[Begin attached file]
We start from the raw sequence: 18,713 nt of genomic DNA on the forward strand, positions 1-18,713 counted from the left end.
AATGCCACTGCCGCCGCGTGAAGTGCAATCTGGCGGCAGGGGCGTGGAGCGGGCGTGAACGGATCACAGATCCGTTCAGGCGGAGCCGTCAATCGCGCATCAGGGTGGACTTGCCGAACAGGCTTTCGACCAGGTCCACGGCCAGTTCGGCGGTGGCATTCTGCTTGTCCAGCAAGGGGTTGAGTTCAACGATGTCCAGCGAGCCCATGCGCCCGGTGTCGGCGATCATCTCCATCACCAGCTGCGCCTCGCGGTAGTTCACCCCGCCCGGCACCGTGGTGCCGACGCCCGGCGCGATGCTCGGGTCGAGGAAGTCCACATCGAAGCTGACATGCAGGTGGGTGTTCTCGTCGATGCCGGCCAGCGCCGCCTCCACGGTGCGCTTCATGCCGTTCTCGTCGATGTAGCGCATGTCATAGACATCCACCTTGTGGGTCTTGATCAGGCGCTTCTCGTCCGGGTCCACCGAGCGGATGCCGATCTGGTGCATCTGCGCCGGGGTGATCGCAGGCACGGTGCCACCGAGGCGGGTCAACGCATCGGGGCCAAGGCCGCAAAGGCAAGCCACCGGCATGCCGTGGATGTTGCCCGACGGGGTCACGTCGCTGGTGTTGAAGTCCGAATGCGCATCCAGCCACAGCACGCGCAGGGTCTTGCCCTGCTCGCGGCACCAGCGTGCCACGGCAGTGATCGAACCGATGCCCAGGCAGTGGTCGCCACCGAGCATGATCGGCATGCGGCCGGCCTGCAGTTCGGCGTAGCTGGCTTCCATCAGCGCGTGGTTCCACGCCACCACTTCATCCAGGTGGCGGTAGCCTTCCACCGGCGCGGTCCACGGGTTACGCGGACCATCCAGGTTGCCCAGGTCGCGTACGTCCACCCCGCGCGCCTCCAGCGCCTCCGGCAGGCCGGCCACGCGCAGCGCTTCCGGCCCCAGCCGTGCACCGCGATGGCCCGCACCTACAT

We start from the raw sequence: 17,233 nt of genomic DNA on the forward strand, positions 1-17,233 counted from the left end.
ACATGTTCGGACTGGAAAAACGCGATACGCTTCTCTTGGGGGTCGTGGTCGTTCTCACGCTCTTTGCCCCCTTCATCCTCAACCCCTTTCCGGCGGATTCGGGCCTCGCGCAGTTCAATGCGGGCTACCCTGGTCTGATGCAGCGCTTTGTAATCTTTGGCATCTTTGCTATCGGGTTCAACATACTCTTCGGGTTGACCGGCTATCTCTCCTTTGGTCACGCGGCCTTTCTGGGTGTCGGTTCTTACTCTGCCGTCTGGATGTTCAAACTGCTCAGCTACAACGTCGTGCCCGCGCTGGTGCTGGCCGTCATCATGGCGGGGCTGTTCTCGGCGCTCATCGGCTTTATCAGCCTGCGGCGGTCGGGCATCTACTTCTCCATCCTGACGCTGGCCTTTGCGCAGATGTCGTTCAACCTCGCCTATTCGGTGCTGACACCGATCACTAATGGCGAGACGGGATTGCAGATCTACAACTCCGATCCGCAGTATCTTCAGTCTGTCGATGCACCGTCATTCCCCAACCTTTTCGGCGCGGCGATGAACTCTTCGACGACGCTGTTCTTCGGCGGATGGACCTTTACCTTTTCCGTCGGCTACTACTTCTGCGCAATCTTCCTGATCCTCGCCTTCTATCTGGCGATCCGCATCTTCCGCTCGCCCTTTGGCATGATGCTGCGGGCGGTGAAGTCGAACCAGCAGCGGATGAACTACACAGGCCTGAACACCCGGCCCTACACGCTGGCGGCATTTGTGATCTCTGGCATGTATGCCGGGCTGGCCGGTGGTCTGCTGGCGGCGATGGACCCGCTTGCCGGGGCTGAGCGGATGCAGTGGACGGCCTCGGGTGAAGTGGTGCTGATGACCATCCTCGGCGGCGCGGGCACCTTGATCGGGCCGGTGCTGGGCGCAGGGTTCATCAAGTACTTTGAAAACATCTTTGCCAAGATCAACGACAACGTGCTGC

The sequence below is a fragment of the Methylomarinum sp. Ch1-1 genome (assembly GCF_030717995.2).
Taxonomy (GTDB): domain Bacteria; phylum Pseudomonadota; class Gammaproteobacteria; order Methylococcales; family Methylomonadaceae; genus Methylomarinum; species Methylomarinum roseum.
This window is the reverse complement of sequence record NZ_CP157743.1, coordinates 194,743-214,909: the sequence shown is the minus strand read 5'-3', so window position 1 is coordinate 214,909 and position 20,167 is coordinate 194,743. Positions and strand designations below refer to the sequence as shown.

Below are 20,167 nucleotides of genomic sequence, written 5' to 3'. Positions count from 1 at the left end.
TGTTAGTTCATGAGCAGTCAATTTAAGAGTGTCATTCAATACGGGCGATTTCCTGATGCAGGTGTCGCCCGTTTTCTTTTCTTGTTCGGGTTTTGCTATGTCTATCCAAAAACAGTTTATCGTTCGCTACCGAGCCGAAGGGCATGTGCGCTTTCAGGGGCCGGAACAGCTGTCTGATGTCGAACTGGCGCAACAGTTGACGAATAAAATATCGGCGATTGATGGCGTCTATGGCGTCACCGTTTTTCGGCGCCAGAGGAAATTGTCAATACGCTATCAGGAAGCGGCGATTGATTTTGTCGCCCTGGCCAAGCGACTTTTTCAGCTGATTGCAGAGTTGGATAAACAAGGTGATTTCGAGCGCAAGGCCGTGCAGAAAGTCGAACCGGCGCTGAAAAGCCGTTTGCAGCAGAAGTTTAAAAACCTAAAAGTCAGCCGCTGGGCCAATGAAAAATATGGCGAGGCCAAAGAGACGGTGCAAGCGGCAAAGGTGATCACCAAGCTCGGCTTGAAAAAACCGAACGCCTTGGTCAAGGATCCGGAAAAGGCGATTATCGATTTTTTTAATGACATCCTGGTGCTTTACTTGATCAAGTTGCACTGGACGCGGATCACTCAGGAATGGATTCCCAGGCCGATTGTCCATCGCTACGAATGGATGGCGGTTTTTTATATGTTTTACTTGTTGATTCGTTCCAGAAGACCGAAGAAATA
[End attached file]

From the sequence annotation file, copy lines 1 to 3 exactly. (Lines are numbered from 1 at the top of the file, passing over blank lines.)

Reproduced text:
We start from the raw sequence: 18,713 nt of genomic DNA on the forward strand, positions 1-18,713 counted from the left end.
AATGCCACTGCCGCCGCGTGAAGTGCAATCTGGCGGCAGGGGCGTGGAGCGGGCGTGAACGGATCACAGATCCGTTCAGGCGGAGCCGTCAATCGCGCATCAGGGTGGACTTGCCGAACAGGCTTTCGACCAGGTCCACGGCCAGTTCGGCGGTGGCATTCTGCTTGTCCAGCAAGGGGTTGAGTTCAACGATGTCCAGCGAGCCCATGCGCCCGGTGTCGGCGATCATCTCCATCACCAGCTGCGCCTCGCGGTAGTTCACCCCGCCCGGCACCGTGGTGCCGACGCCCGGCGCGATGCTCGGGTCGAGGAAGTCCACATCGAAGCTGACATGCAGGTGGGTGTTCTCGTCGATGCCGGCCAGCGCCGCCTCCACGGTGCGCTTCATGCCGTTCTCGTCGATGTAGCGCATGTCATAGACATCCACCTTGTGGGTCTTGATCAGGCGCTTCTCGTCCGGGTCCACCGAGCGGATGCCGATCTGGTGCATCTGCGCCGGGGTGATCGCAGGCACGGTGCCACCGAGGCGGGTCAACGCATCGGGGCCAAGGCCGCAAAGGCAAGCCACCGGCATGCCGTGGATGTTGCCCGACGGGGTCACGTCGCTGGTGTTGAAGTCCGAATGCGCATCCAGCCACAGCACGCGCAGGGTCTTGCCCTGCTCGCGGCACCAGCGTGCCACGGCAGTGATCGAACCGATGCCCAGGCAGTGGTCGCCACCGAGCATGATCGGCATGCGGCCGGCCTGCAGTTCGGCGTAGCTGGCTTCCATCAGCGCGTGGTTCCACGCCACCACTTCATCCAGGTGGCGGTAGCCTTCCACCGGCGCGGTCCACGGGTTACGCGGACCATCCAGGTTGCCCAGGTCGCGTACGTCCACCCCGCGCGCCTCCAGCGCCTCCGGCAGGCCGGCCACGCGCAGCGCTTCCGGCCCCAGCCGTGCACCGCGATGGCCCGCACCTACAT

We start from the raw sequence: 17,233 nt of genomic DNA on the forward strand, positions 1-17,233 counted from the left end.